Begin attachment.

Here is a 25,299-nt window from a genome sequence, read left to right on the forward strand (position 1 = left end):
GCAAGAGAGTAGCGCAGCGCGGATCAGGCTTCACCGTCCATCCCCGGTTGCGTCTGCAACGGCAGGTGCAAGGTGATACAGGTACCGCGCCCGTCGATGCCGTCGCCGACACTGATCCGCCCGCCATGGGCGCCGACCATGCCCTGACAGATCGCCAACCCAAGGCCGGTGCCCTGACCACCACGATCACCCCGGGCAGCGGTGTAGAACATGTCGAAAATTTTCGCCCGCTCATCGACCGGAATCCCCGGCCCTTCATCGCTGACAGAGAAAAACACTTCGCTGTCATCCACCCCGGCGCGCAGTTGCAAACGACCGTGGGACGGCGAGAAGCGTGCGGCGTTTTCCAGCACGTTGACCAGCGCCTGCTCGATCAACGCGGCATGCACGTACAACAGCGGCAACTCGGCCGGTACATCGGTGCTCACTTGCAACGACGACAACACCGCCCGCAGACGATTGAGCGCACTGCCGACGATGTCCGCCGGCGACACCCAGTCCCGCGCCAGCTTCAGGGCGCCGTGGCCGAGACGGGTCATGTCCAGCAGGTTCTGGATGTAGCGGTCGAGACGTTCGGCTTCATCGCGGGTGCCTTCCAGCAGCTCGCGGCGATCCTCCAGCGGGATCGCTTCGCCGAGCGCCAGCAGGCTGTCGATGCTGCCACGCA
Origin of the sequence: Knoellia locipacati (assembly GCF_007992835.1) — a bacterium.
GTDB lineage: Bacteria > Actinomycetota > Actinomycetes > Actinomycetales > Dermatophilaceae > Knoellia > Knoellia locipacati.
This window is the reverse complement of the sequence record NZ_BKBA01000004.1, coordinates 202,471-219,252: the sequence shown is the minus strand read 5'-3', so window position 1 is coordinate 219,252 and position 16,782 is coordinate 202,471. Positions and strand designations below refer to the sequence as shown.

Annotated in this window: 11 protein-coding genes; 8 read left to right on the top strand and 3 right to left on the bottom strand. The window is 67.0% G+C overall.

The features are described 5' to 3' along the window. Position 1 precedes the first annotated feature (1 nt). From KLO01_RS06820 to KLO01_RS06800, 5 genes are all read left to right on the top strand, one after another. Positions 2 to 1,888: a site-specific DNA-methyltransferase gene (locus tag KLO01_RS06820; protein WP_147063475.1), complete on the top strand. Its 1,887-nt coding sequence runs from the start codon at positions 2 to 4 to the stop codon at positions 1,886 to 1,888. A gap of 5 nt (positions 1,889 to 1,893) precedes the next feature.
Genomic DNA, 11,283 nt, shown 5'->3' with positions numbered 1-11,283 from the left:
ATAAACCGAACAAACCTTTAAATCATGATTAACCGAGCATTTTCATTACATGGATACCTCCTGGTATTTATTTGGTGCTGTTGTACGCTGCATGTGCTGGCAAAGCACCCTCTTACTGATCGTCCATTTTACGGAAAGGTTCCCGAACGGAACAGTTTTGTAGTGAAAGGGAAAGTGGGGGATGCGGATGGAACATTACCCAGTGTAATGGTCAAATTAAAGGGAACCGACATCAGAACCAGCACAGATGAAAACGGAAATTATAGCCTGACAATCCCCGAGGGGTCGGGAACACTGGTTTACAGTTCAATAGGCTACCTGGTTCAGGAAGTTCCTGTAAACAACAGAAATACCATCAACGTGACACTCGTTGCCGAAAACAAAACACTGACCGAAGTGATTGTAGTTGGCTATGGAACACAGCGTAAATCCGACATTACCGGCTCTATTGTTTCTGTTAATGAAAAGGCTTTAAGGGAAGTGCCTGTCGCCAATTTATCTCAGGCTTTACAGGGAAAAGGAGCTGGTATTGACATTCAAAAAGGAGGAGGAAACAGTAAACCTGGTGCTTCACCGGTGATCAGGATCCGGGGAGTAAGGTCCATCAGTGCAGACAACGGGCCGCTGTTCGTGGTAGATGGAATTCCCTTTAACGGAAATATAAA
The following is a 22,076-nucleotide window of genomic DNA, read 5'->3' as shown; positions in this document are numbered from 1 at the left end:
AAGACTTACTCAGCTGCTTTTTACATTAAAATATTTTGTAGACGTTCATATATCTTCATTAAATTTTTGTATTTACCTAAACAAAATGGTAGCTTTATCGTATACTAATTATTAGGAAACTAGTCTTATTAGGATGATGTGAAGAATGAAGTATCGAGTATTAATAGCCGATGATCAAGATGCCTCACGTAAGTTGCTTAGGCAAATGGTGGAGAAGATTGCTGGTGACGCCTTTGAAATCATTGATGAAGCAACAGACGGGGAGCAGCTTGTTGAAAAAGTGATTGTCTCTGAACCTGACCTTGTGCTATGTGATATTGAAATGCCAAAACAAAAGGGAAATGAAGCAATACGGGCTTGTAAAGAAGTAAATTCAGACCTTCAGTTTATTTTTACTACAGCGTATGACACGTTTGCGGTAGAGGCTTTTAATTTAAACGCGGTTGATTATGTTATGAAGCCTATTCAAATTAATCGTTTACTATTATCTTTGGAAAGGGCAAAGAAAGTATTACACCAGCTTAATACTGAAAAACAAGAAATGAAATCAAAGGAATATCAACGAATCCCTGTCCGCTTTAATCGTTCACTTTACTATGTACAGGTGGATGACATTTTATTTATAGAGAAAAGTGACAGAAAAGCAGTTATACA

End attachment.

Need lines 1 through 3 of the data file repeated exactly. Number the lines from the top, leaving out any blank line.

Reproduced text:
Here is a 25,299-nt window from a genome sequence, read left to right on the forward strand (position 1 = left end):
GCAAGAGAGTAGCGCAGCGCGGATCAGGCTTCACCGTCCATCCCCGGTTGCGTCTGCAACGGCAGGTGCAAGGTGATACAGGTACCGCGCCCGTCGATGCCGTCGCCGACACTGATCCGCCCGCCATGGGCGCCGACCATGCCCTGACAGATCGCCAACCCAAGGCCGGTGCCCTGACCACCACGATCACCCCGGGCAGCGGTGTAGAACATGTCGAAAATTTTCGCCCGCTCATCGACCGGAATCCCCGGCCCTTCATCGCTGACAGAGAAAAACACTTCGCTGTCATCCACCCCGGCGCGCAGTTGCAAACGACCGTGGGACGGCGAGAAGCGTGCGGCGTTTTCCAGCACGTTGACCAGCGCCTGCTCGATCAACGCGGCATGCACGTACAACAGCGGCAACTCGGCCGGTACATCGGTGCTCACTTGCAACGACGACAACACCGCCCGCAGACGATTGAGCGCACTGCCGACGATGTCCGCCGGCGACACCCAGTCCCGCGCCAGCTTCAGGGCGCCGTGGCCGAGACGGGTCATGTCCAGCAGGTTCTGGATGTAGCGGTCGAGACGTTCGGCTTCATCGCGGGTGCCTTCCAGCAGCTCGCGGCGATCCTCCAGCGGGATCGCTTCGCCGAGCGCCAGCAGGCTGTCGATGCTGCCACGCA
Origin of the sequence: Knoellia locipacati (assembly GCF_007992835.1) — a bacterium.